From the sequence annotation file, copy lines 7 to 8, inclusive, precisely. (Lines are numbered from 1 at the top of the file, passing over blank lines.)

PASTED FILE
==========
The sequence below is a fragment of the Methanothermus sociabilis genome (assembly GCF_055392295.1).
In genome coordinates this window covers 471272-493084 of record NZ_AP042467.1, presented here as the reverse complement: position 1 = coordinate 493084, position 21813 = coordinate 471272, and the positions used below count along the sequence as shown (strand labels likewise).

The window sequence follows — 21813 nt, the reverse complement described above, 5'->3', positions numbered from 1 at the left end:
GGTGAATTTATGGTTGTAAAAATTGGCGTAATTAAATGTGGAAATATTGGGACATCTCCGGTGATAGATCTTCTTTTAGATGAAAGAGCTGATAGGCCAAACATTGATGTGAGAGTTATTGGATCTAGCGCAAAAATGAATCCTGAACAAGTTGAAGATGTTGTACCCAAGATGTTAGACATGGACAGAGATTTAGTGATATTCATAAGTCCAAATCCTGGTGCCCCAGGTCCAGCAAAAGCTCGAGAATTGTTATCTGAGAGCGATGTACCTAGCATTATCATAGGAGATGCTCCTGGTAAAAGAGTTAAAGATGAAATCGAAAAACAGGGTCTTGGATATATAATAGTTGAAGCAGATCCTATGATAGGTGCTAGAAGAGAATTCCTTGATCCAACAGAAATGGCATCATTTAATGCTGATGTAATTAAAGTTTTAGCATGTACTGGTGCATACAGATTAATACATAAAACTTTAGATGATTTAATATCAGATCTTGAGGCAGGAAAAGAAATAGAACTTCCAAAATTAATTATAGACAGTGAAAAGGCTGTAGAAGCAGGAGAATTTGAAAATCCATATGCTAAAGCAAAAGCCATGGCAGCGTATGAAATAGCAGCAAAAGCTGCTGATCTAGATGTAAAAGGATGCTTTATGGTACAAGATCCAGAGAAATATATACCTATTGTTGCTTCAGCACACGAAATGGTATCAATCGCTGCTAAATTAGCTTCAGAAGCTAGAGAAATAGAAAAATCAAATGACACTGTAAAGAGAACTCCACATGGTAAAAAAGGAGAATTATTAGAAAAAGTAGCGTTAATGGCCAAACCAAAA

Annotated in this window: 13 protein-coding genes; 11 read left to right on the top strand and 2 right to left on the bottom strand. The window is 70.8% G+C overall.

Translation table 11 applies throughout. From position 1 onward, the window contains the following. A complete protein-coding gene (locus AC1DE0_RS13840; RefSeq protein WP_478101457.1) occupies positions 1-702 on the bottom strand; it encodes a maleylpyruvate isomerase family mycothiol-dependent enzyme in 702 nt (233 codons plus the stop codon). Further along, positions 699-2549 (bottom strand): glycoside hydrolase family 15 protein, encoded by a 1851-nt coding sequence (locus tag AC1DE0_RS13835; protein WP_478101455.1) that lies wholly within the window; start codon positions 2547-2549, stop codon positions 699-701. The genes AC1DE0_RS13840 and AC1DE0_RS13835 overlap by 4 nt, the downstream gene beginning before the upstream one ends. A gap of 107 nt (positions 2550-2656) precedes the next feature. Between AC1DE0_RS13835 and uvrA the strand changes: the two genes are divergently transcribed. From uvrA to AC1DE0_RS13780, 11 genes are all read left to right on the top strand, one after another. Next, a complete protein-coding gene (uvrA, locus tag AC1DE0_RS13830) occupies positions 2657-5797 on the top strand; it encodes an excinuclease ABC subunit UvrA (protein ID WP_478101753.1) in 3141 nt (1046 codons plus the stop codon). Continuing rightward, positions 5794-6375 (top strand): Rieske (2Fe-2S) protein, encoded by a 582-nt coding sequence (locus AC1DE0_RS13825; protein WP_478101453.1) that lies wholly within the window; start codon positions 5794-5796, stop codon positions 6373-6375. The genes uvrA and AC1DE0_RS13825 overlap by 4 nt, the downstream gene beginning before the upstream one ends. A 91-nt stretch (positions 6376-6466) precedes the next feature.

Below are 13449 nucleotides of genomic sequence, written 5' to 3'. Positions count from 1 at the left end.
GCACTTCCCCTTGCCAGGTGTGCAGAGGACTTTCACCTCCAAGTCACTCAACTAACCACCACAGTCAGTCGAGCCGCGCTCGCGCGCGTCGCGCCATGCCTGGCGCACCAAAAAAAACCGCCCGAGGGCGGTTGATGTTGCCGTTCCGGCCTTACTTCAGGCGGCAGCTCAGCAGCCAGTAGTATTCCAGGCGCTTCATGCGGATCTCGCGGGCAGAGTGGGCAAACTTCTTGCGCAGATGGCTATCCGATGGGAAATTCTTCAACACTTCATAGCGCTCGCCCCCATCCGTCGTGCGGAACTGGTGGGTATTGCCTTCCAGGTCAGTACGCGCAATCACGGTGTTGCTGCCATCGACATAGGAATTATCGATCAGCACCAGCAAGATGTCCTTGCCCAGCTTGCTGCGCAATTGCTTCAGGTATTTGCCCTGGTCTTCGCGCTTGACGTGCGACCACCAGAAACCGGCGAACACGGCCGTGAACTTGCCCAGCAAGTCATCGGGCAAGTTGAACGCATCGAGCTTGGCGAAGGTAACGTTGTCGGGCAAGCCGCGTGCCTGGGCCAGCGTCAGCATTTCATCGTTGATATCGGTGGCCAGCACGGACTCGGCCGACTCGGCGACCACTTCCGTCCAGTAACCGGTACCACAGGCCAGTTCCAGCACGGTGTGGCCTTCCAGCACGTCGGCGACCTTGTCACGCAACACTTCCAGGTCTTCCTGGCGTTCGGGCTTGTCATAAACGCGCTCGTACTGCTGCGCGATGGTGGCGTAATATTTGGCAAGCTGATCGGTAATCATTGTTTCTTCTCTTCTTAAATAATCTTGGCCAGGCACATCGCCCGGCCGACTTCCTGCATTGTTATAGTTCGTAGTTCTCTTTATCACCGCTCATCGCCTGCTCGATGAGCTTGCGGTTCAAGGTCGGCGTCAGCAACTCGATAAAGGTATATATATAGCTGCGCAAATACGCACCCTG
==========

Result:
Below are 13449 nucleotides of genomic sequence, written 5' to 3'. Positions count from 1 at the left end.
GCACTTCCCCTTGCCAGGTGTGCAGAGGACTTTCACCTCCAAGTCACTCAACTAACCACCACAGTCAGTCGAGCCGCGCTCGCGCGCGTCGCGCCATGCCTGGCGCACCAAAAAAAACCGCCCGAGGGCGGTTGATGTTGCCGTTCCGGCCTTACTTCAGGCGGCAGCTCAGCAGCCAGTAGTATTCCAGGCGCTTCATGCGGATCTCGCGGGCAGAGTGGGCAAACTTCTTGCGCAGATGGCTATCCGATGGGAAATTCTTCAACACTTCATAGCGCTCGCCCCCATCCGTCGTGCGGAACTGGTGGGTATTGCCTTCCAGGTCAGTACGCGCAATCACGGTGTTGCTGCCATCGACATAGGAATTATCGATCAGCACCAGCAAGATGTCCTTGCCCAGCTTGCTGCGCAATTGCTTCAGGTATTTGCCCTGGTCTTCGCGCTTGACGTGCGACCACCAGAAACCGGCGAACACGGCCGTGAACTTGCCCAGCAAGTCATCGGGCAAGTTGAACGCATCGAGCTTGGCGAAGGTAACGTTGTCGGGCAAGCCGCGTGCCTGGGCCAGCGTCAGCATTTCATCGTTGATATCGGTGGCCAGCACGGACTCGGCCGACTCGGCGACCACTTCCGTCCAGTAACCGGTACCACAGGCCAGTTCCAGCACGGTGTGGCCTTCCAGCACGTCGGCGACCTTGTCACGCAACACTTCCAGGTCTTCCTGGCGTTCGGGCTTGTCATAAACGCGCTCGTACTGCTGCGCGATGGTGGCGTAATATTTGGCAAGCTGATCGGTAATCATTGTTTCTTCTCTTCTTAAATAATCTTGGCCAGGCACATCGCCCGGCCGACTTCCTGCATTGTTATAGTTCGTAGTTCTCTTTATCACCGCTCATCGCCTGCTCGATGAGCTTGCGGTTCAAGGTCGGCGTCAGCAACTCGATAAAGGTATATATATAGCTGCGCAAATACGCACCCTG